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COVID-19's Fourth Wave: What You Need to Know Now

With vaccine efforts accelerating, experts hope latest surge won't be like others

People walking in a park in New York City
Noam Galai/Getty Images

After weeks of steady decline, COVID-19 cases and hospitalizations are creeping back up. The U.S. is seeing, on average, 63,000 new coronavirus infections each day — about the same amount recorded in mid-July during the summer surge, or second wave. And an increasing number of Americans are being admitted to hospitals for COVID-19 treatment.

While the climb in cases and hospitalizations may feel like déjà vu, health experts are hopeful that this “fourth wave” will be different from previous peaks in the pandemic.

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The main reason: The vaccines, which so far have proved highly effective at preventing severe COVID-19 illness, are making their way into millions of arms each day. “And that is likely to have an impact in terms of keeping hospitalizations and deaths under better control than previously,” says Shama Cash-Goldwasser, M.D., an infectious disease physician and a senior technical adviser in the Epidemic Intelligence Unit at Resolve to Save Lives.

Both hospitalizations and deaths saw the greatest swell in mid-January during the so-called third wave, when roughly 4,000 people died from COVID-19 each day. The current average hovers around 700 daily deaths, and experts expect to see that tally decline as more Americans get vaccinated.

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Daily Trends in Numbers of COVID-19 Cases in the U.S.
U.S. Centers for Disease Control

For an interactive version of this chart, visit CDC.gov.

So far more than 64 million Americans have been fully vaccinated, and about 110 million Americans have received at least one dose of a two-dose series, federal data show. What's more, the majority of Americans 65 and older — the population most affected by serious illness and death from the virus — have been vaccinated. “That's a big difference now,” compared to previous COVID-19 waves, Cash-Goldwasser says.

Variants could send cases soaring

That's not to say the current trends are less worrisome. Vaccinating the most vulnerable drives down hospitalizations and deaths, but it's important to note that less severe cases are not entirely harmless, Cash-Goldwasser points out. “Even in a mild infection, there is a risk of long COVID or some of these complications that we hear about.”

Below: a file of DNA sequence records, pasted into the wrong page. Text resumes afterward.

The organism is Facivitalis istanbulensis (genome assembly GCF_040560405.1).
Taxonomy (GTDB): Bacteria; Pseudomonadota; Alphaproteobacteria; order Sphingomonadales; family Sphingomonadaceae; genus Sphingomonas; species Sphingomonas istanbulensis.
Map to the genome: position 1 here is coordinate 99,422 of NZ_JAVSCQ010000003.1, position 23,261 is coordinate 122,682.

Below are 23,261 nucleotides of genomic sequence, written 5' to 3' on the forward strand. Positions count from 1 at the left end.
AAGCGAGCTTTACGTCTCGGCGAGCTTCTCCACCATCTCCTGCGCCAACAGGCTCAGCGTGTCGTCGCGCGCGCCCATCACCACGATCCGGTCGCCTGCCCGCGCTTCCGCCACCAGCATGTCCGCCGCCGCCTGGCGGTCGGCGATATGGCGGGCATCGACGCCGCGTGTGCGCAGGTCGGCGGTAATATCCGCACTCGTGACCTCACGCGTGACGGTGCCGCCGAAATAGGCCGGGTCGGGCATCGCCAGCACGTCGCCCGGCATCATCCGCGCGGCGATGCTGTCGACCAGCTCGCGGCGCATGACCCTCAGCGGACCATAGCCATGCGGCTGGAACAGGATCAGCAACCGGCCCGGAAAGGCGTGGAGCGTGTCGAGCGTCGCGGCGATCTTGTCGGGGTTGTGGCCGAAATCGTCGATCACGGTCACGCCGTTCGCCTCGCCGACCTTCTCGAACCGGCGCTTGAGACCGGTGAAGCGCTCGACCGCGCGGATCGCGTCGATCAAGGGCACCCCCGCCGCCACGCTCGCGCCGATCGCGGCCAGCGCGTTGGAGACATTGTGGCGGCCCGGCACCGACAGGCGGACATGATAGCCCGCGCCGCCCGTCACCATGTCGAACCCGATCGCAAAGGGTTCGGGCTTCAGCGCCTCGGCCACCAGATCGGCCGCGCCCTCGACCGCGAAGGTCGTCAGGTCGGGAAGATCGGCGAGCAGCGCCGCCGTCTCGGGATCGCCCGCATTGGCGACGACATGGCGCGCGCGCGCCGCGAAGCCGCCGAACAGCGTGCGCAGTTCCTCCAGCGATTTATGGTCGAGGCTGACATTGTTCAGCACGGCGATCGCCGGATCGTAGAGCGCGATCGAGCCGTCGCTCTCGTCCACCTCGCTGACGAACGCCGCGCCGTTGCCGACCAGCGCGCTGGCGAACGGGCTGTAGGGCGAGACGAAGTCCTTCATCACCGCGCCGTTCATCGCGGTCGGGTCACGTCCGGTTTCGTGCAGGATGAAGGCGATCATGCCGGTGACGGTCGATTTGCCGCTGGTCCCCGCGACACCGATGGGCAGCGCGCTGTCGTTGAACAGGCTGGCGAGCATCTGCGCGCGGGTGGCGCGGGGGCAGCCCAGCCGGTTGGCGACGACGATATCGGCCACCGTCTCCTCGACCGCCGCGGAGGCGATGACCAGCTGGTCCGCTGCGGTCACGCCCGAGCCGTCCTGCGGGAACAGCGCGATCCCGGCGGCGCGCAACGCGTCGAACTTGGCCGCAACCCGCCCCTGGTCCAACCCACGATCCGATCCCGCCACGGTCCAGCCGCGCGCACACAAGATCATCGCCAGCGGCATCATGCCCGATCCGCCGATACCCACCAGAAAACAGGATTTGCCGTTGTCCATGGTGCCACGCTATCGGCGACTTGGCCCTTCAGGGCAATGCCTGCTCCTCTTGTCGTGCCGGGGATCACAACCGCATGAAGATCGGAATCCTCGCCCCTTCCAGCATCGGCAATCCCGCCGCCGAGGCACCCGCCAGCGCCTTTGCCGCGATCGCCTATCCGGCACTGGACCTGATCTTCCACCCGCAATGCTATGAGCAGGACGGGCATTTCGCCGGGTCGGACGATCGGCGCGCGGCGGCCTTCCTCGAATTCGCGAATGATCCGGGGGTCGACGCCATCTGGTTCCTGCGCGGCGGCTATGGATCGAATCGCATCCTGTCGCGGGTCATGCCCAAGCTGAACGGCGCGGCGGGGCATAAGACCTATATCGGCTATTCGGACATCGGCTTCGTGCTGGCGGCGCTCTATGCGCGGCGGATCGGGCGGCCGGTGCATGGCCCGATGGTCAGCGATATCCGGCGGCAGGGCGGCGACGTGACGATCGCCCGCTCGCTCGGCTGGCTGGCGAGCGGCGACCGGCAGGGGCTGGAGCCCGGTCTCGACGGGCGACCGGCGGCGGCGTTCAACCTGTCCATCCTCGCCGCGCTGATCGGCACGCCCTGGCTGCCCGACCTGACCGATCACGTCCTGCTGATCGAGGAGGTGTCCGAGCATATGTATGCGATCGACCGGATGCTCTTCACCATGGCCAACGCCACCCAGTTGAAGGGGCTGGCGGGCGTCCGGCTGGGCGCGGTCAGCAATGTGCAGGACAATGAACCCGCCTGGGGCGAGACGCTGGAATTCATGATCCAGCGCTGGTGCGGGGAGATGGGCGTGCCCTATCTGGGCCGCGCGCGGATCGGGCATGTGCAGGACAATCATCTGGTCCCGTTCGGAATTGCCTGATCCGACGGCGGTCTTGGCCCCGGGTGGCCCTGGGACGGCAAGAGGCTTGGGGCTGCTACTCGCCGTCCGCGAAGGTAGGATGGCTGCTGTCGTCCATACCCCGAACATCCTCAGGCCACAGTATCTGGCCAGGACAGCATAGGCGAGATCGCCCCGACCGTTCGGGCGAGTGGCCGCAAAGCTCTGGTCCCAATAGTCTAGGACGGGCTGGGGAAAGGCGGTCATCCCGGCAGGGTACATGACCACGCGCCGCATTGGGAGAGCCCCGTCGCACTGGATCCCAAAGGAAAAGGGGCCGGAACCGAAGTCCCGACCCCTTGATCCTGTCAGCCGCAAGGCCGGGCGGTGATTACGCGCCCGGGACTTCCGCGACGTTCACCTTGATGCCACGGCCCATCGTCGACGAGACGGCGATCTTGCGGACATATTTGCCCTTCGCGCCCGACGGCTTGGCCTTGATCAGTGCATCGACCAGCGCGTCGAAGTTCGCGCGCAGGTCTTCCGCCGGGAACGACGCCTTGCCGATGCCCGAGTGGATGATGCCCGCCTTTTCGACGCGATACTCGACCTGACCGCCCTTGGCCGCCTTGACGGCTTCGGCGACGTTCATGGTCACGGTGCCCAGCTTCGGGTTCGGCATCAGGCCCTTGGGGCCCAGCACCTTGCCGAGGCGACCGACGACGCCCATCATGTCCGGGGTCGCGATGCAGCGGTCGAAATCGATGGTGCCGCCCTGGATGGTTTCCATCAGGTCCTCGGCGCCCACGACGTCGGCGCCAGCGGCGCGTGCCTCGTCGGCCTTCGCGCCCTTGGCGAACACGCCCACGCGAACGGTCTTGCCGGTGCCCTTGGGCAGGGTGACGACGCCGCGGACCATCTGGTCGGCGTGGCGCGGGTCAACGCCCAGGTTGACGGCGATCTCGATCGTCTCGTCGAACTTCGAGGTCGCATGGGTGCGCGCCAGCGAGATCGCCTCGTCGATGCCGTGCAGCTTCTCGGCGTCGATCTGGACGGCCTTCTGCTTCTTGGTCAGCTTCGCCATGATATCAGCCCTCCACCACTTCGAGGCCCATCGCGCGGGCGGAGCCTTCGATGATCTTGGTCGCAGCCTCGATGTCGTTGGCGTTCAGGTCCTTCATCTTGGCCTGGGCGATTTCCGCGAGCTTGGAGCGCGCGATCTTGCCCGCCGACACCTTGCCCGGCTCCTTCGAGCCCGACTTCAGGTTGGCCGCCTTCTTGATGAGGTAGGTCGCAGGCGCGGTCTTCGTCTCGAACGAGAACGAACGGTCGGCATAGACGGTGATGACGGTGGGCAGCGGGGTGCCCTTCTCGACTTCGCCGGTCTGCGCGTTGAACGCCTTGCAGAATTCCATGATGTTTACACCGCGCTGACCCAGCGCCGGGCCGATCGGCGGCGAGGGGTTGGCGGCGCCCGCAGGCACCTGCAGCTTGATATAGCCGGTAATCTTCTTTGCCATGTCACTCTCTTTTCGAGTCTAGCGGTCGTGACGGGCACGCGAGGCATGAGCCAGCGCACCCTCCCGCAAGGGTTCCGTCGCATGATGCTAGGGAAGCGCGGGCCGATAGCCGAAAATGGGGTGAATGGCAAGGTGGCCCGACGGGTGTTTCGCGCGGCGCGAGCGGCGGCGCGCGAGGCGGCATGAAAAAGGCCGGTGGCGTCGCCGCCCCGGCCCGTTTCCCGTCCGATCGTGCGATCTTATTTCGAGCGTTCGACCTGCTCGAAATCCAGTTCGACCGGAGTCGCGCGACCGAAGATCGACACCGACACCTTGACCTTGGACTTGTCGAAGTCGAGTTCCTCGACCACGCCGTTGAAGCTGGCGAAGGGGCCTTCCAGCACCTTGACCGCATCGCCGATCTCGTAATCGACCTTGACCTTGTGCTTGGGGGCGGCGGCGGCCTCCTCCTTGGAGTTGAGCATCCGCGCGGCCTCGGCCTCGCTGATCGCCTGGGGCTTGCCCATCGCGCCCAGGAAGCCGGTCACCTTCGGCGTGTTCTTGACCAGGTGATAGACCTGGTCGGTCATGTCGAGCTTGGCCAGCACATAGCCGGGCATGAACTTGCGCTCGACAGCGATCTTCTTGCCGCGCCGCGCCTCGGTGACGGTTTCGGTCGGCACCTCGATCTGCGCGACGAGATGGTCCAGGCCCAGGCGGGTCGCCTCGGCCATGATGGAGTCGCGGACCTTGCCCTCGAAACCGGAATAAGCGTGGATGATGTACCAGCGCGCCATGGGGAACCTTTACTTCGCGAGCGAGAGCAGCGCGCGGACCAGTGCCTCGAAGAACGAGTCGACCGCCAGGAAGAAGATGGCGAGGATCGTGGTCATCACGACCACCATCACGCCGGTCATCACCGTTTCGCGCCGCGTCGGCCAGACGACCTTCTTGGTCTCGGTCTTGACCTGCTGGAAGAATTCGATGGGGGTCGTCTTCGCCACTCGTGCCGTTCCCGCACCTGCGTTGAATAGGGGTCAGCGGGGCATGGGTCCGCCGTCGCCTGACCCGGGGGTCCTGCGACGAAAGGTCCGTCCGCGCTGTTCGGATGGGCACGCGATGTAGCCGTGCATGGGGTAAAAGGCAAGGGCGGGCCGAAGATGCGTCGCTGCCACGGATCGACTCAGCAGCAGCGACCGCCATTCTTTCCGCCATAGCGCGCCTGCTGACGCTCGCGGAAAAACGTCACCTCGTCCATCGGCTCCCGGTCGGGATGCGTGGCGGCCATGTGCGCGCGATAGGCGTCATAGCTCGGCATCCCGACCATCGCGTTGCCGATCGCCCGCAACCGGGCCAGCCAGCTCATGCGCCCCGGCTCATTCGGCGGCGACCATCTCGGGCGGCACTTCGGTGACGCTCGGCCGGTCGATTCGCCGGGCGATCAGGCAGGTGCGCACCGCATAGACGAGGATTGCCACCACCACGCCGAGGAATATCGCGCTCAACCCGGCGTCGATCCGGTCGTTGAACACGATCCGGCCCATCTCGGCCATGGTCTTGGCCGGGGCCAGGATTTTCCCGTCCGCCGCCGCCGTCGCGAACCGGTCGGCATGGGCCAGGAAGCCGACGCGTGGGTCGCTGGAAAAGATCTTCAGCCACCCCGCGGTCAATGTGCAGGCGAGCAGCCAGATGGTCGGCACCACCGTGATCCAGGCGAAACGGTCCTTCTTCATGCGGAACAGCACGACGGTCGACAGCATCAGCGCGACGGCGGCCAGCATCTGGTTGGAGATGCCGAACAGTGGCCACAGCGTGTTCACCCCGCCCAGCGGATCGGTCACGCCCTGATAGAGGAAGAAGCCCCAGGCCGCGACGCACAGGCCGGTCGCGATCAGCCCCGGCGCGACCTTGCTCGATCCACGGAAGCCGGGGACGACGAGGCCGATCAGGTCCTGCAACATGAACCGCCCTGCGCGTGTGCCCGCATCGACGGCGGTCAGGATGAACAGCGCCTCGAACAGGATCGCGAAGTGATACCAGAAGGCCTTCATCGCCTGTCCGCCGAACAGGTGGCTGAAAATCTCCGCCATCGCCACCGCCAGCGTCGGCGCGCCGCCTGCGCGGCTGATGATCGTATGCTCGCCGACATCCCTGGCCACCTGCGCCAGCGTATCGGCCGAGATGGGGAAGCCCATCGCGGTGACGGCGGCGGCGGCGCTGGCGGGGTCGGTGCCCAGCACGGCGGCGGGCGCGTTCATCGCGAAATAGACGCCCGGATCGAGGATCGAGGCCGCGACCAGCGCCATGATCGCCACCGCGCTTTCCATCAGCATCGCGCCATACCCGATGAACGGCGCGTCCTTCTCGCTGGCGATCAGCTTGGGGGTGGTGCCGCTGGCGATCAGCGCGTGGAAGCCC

"Long COVID” is the term coined to describe lingering symptoms — fatigue, headaches, brain fog and shortness of breath, to name a few — that can persist weeks, sometimes months, after a coronavirus infection. A report from the Centers for Disease Control and Prevention (CDC) found that as many as 35 percent of people with mild cases of COVID-19 still felt its effects weeks after testing positive for the virus.

One difference at this stage in the pandemic that could drive up case counts, even as more Americans get vaccinated, is the continued spread of new virus variants, some of which are more contagious and potentially more lethal. CDC Director Rochelle Walensky recently announced that the B.1.1.7. variant, first identified in the United Kingdom, is “now the most common lineage circulating in the United States.” So far more than 16,000 reported COVID-19 cases have been caused by this variant, and spikes are occurring in a number of states, including Michigan, Minnesota, Florida, Colorado, California and Massachusetts, CDC data show.

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Other variants are circulating in the U.S., and more could emerge. But there are ways to protect yourself from these concerning strains, and that's by following the same public health guidance that experts have been promoting all along: Wear a mask in public, keep a safe distance from others, wash your hands often and avoid crowded and poorly ventilated spaces. Health leaders are also encouraging people to get vaccinated when it's their turn.

"This is a good reminder to follow those infection prevention efforts as we work to vaccinate people,” says Saskia Popescu, an infectious disease epidemiologist and assistant professor at George Mason University's Schar School of Policy and Government.

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